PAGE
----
Don't-Miss iOS app Stories
Apple has made it pretty easy to sync an iPod with a computer, but what happens when things get a bit more complicated? If you have more music players or more computers than you know how to deal with, the following tips and tools can help.
This month Chris Breen deals with slicker slide shows, Preview MIA, protecting archives, iPod safety net, disk utility tricks and fax facts.
iTunes is a great tool for ripping, encoding, and managing your music—and it’s free—but even Apple wouldn’t claim that it’s the be-all and end-all for creating audio CDs. We’ll show you how to do more with your music and create a greater variety of audio discs.
Chris Breen offers solutions on the art of linking letters, return addresses, pesky thumbnails, correcting capitalization and instructions on how to do the iPod shuffle.
With so many Windows-centric files floating around the Internet, it’s easy for Mac users to feel left out. But with the right software—most of which is just a free download away—you can play almost any file your Windows-using friends throw at you.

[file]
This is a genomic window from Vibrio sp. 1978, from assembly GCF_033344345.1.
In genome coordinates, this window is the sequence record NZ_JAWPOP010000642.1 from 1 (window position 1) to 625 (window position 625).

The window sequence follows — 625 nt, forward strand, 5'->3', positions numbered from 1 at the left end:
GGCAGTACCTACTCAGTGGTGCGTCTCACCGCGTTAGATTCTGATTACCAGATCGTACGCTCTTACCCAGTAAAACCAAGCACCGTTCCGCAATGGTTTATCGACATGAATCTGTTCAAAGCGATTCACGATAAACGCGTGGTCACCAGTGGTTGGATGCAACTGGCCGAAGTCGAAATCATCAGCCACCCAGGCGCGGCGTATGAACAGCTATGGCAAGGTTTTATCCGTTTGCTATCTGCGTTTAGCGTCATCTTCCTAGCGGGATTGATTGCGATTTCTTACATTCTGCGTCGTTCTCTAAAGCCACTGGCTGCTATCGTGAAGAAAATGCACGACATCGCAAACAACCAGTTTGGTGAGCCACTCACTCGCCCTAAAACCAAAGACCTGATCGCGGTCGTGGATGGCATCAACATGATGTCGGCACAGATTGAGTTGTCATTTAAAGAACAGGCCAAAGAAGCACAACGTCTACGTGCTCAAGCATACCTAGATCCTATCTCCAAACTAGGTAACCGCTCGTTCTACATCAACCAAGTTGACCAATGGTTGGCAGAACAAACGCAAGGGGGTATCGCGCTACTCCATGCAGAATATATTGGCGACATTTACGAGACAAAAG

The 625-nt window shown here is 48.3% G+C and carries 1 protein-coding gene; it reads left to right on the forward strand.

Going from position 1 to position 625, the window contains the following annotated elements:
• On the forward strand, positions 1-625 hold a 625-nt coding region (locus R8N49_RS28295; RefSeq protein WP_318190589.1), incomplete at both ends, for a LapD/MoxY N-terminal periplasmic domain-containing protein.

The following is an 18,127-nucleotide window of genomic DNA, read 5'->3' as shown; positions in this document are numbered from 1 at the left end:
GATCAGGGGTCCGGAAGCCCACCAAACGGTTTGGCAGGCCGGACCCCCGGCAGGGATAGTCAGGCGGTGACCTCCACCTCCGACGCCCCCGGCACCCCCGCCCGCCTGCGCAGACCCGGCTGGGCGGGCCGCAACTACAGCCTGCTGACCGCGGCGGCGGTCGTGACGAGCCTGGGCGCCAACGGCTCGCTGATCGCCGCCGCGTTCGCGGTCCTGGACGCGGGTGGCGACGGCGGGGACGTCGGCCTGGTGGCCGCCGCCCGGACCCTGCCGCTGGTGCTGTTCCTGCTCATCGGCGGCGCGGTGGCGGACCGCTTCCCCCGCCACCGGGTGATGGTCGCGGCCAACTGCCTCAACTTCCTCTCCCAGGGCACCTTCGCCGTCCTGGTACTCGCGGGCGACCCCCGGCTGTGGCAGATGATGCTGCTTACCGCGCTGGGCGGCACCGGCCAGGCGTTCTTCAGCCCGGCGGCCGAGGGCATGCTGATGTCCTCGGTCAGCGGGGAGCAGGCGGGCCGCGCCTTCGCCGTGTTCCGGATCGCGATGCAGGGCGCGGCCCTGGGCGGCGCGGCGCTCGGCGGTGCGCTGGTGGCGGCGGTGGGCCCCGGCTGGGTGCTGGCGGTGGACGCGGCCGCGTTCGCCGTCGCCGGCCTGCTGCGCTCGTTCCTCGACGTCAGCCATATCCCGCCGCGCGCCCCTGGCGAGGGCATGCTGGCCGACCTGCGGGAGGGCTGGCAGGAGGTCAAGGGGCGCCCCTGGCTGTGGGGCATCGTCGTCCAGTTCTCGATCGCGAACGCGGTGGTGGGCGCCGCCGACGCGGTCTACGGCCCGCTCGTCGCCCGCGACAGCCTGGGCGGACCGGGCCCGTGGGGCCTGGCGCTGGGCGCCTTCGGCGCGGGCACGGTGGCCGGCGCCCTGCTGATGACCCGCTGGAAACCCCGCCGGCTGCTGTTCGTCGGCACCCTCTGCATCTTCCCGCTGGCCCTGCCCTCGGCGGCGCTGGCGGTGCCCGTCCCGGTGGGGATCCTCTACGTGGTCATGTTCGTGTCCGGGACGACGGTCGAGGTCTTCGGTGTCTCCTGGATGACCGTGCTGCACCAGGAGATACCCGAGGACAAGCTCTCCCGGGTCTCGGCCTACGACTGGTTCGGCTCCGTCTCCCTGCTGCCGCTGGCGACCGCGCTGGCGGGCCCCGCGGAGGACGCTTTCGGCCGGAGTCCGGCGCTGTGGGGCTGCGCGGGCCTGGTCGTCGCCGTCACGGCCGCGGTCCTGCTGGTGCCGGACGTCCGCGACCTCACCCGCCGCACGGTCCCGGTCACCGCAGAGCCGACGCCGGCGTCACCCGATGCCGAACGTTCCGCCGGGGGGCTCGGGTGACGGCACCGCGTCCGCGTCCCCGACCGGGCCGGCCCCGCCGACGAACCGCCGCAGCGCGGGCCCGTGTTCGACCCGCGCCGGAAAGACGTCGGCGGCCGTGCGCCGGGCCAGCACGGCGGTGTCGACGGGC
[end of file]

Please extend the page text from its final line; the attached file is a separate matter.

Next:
The iPod and iTunes are great, but sometimes you still need a CD. To give your burned CDs more panache, why not print an insert that slides into the disc’s jewel case? We’ll show you how to use iTunes 4.6’s built-in printing features.
Building a digital music library used to be a simple matter of inserting a CD into your Mac and encoding the songs as MP3 files. Today the process is a little more complicated. iTunes 4.5 not only supports the popular MP3 format but also gives you the option of encoding files in the AAC (Advanced Audio Coding) format or in a new format called Apple Lossless. So which one should you use?